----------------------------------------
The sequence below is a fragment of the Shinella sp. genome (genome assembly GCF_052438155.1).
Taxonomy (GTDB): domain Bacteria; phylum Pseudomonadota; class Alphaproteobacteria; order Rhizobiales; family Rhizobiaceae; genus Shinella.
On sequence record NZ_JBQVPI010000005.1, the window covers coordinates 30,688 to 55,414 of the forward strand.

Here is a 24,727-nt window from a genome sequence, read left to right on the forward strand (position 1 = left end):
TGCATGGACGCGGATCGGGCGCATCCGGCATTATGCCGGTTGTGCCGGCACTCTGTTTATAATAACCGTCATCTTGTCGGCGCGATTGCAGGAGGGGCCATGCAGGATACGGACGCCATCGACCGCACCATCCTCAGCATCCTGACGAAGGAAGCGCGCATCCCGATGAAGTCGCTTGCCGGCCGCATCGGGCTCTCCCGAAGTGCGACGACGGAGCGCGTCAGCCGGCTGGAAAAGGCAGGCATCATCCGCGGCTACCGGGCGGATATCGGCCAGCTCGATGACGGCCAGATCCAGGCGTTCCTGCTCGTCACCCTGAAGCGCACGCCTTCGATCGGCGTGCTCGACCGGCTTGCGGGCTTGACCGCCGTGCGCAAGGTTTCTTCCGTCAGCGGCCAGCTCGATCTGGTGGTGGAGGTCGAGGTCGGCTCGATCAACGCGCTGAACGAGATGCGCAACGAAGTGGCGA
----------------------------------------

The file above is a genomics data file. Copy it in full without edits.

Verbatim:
The sequence below is a fragment of the Shinella sp. genome (genome assembly GCF_052438155.1).
Taxonomy (GTDB): domain Bacteria; phylum Pseudomonadota; class Alphaproteobacteria; order Rhizobiales; family Rhizobiaceae; genus Shinella.
On sequence record NZ_JBQVPI010000005.1, the window covers coordinates 30,688 to 55,414 of the forward strand.

Here is a 24,727-nt window from a genome sequence, read left to right on the forward strand (position 1 = left end):
TGCATGGACGCGGATCGGGCGCATCCGGCATTATGCCGGTTGTGCCGGCACTCTGTTTATAATAACCGTCATCTTGTCGGCGCGATTGCAGGAGGGGCCATGCAGGATACGGACGCCATCGACCGCACCATCCTCAGCATCCTGACGAAGGAAGCGCGCATCCCGATGAAGTCGCTTGCCGGCCGCATCGGGCTCTCCCGAAGTGCGACGACGGAGCGCGTCAGCCGGCTGGAAAAGGCAGGCATCATCCGCGGCTACCGGGCGGATATCGGCCAGCTCGATGACGGCCAGATCCAGGCGTTCCTGCTCGTCACCCTGAAGCGCACGCCTTCGATCGGCGTGCTCGACCGGCTTGCGGGCTTGACCGCCGTGCGCAAGGTTTCTTCCGTCAGCGGCCAGCTCGATCTGGTGGTGGAGGTCGAGGTCGGCTCGATCAACGCGCTGAACGAGATGCGCAACGAAGTGGCGA